"It is not necessary," The young king mumbled and shifted his attention to the sound of Elfhelm's voice from outside, unable to suppress the grimace at the sudden movement. Now that the rage of the battle was finally subsiding, his body was crying out over the abuse it had been forced to endure. There was no way to deny any longer that he felt as if one of their great herds had stampeded over him. For a moment, Éomer's vision blurred, but then stumbled into place as his marshal entered the tent.
"Sire… Lord Faramir…" With a curt bow, Elfhelm came to a halt in the middle, addressing both men at the same time, even though he was looking at his seated king. His keen eyes noticed at once how white Éomer's knuckles were as his fingers clenched the armrests of the chair. "I report that the hostile forces – or at least those who did not flee – have been rounded up and are under control. Also, scouts are on patrol to keep watch and see to it that none of those beasts return. It appears that the Easterling leader as well as her second-in-command were killed, so there is no one currently available to lead the negotiations on their side."
"There will be no need for negotiations before tomorrow," Faramir stated with a brief look at Éomer, waiting for objection from the wilful young man. Yet it seemed that the Rohirrim was hardly hearing them. "By tomorrow, I assume the captives will have organised themselves. Until then, we shall use that woman Aragorn used as consultant to communicate with them. Éomer?"
Again, his opposite was looking as if he were slowly waking from a dream, causing both the prince and the marshal to wrinkle their brows in concern.
"Aye… Aye. It shall be so." Fighting to keep his thoughts coherent even though he felt his strength waning and his vision caving in, Éomer turned to Elfhelm. "How great were our losses, Elfhelm?"
The marshal's face clouded.
"I cannot say yet, as there is still much confusion in the wake of the battle, and many men are being treated as we speak. So far, it would appear that we lost between sixty and seventy horses…" he saw Éomer flinch, "… and between seventy and eighty men." He swallowed. "I am sorry, my lord, I had hoped to have better tidings." He straightened. "Is there any word about King Elessar? I saw his men move him from the battlefield, but I did not see him in the lazaretts."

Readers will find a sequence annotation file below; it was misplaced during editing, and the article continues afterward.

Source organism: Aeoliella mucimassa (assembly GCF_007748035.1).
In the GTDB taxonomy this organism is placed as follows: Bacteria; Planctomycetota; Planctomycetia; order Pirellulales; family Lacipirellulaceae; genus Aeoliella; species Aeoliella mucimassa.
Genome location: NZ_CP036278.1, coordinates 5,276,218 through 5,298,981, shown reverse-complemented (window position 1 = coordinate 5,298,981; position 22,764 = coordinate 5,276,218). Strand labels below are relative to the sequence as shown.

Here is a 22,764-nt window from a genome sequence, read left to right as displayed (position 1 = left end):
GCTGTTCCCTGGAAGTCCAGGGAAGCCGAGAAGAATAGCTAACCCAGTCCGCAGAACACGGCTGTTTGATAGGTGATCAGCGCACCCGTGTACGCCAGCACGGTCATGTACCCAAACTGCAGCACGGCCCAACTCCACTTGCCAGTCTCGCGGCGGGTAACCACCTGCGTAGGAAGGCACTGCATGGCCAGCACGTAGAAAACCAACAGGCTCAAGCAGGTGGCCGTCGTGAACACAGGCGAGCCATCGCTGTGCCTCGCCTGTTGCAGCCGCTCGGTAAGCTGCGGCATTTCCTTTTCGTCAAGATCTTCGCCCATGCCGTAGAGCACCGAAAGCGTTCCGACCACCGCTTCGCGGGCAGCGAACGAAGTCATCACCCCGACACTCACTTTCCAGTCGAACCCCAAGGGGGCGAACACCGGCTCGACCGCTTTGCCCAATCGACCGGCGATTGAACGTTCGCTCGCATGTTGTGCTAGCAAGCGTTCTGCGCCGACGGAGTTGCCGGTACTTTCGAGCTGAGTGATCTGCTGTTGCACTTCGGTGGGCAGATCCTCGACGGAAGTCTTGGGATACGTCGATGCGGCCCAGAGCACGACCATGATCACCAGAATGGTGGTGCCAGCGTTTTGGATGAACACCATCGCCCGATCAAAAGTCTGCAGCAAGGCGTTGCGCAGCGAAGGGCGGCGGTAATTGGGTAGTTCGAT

"King Elessar is on the way to the base camp at Osgiliath for treatment," Faramir reported grimly. "Apparently, he fell prey to some Easterling scheme, but I cannot give you any details as of yet."
"What about Erkenbrand?" Dread stood in Éomer's eyes as he asked the question. His marshal had still been unconscious and under their healer's care when he had left to oversee what had to be done in the aftermath of the battle.
"He, too, is on the way to Osgiliath," Elfhelm reported dutifully, but it seemed to Éomer as if his voice was coming to him from a great distance. "I know how it looked, but Tolgor is certain that his wounds are not life-threatening." When no answer came from his ruler, he stepped forth to come to a stand before the younger man, who again was staring into the distance with bloodshot eyes. After a quick exchange with Faramir, the marshal squatted down in front of his friend, laying a hand over the one with which Éomer was holding onto the armrest so desperately . He lowered his voice. "My lord, you should accompany him. I understand that there is much to think of to keep the situation under control, but I assure you that the Prince and I know how to handle it. There is nothing left to do here that we couldn't do for you… Éomer?" The distant brown eyes finally met his, but there was no one behind them. The next moment, the king sagged into his arms, unconscious. "Éomer!"